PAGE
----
Nato forges historic deal with Moscow

Alliance to expand eastward in partnership pact with its old foe

Nato and Russia reached agreement yesterday on a pact which aims to establish a close partnership between the former Cold War enemies while permitting the Western alliance to expand into eastern Europe.

Russia's Foreign Minister, Yevgeny Primakov, and Nato's Secretary-General, Javier Solana, clinched the deal in Moscow after months of negotiations often characterised by Russian criticism of Nato's enlargement plans.

The pact, whose precise terms were not made public, is expected to be formally signed at a ceremony in Paris on 27 May. "It is a big victory for reason, it is a big victory for the world community, and it is a big victory for Russia and all governments in the world that are interested in peace and co-operation," Mr Primakov said.

It remained unclear whether Russia had achieved one of its main objectives - a firm guarantee from Nato that it will not place nuclear weapons, foreign troops and significant amounts of military infrastructure in new member states. Nato has been reluctant to put such commitments in writing, but on the nuclear question it points out that it has no intention of making new deployments of the kind feared by Russia.

Mr Solana, who described the negotiations as "very tough", said the agreement would strengthen European stability and open a new age in Western-Russian relations. The French government, which has been keen to promote a Nato- Russian relationship, described the pact as "an essential event in the definition of the new architecture of European security".

The agreement does not mean that Russia has dropped its objections to Nato's expansion, or its belief that the Western alliance should transform itself by developing its political identity and placing more emphasis on peacekeeping. "So far, there has been no serious progress in this direction," said Russia's Defence Minister, Igor Rodionov, underlining the widespread view in Moscow that Nato still represents a potential threat to Russian security.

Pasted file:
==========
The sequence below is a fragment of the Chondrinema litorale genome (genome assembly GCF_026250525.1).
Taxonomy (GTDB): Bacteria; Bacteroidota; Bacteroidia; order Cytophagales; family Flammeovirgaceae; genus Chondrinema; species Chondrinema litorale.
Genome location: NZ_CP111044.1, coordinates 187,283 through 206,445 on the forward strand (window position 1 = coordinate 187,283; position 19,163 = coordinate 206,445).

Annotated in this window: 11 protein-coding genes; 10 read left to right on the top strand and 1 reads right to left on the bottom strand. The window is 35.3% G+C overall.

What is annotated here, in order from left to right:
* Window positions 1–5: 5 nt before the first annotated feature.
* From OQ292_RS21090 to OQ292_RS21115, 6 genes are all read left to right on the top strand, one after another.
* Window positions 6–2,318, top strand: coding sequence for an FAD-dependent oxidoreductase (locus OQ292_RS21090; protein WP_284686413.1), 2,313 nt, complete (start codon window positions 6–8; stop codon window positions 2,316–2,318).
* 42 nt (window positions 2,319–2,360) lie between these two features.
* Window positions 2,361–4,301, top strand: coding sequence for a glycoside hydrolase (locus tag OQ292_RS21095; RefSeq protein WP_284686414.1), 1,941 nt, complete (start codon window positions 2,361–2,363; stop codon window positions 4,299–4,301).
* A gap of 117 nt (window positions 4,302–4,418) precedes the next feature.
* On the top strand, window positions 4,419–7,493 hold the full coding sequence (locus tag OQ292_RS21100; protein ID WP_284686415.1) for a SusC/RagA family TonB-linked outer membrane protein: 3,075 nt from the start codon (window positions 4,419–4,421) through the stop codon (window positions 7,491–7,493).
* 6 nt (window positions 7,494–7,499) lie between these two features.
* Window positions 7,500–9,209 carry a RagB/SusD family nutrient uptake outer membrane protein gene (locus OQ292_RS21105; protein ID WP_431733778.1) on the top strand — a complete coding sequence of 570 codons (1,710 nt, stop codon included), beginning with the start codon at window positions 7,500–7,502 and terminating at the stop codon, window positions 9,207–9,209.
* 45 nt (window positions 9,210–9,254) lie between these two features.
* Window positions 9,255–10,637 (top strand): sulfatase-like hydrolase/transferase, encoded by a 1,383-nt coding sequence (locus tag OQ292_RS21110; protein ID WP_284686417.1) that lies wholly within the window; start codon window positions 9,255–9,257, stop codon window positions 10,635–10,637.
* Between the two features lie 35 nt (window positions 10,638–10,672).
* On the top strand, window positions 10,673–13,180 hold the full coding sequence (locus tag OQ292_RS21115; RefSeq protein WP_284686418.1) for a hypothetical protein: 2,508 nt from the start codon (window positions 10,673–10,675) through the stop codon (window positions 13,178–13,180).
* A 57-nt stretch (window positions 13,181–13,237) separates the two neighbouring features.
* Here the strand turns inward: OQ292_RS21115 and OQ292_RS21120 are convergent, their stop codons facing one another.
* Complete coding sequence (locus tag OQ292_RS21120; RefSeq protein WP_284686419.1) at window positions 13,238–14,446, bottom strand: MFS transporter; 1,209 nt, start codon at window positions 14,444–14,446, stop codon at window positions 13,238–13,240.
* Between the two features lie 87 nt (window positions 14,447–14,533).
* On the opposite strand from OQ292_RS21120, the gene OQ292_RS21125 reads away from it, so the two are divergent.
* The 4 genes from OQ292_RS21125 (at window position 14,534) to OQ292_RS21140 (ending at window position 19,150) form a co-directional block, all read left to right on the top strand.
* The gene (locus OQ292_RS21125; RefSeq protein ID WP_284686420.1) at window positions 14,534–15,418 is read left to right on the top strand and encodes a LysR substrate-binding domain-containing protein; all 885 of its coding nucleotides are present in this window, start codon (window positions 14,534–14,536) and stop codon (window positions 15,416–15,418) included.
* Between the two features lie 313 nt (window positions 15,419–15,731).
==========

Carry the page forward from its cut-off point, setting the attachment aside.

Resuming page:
However, President Boris Yeltsin made clear at his summit with President Bill Clinton in Helsinki in March that Russia, lacking the means to prevent Nato's expansion, would, for now, settle for a pact that defined a special relationship with the alliance. The pact is expected to guarantee Russia a significant voice in Nato's deliberations, without allowing it to block particular decisions.

Once approved by Nato's 16 governments, and by Mr Yeltsin, the pact will clear the way for several ex-Communist countries in central and eastern Europe to be invited to join the alliance at its Madrid summit in July. The leading candidates are the Czech Republic, Hungary and Poland, but some states also favour the early inclusion of Romania and Slovenia.

Nato insists that its doors will remain open to new members after the initial wave of enlargement, due to be completed by 1999. However, some defence experts think that Russia will draw a line in the sand if Nato tries to absorb other countries, notably the Baltic states.

In remarks likely to increase the Kremlin's hostility to Baltic entry into Nato, Estonia's President, Lennart Meri, said in Budapest yesterday that his country wanted to join others in presenting "an uncompromising challenge to the empire of evil, or, more accurately, to the shadow of its former self". The term "evil empire", made famous by President Ronald Reagan in the early 1980s, has been little used recently.

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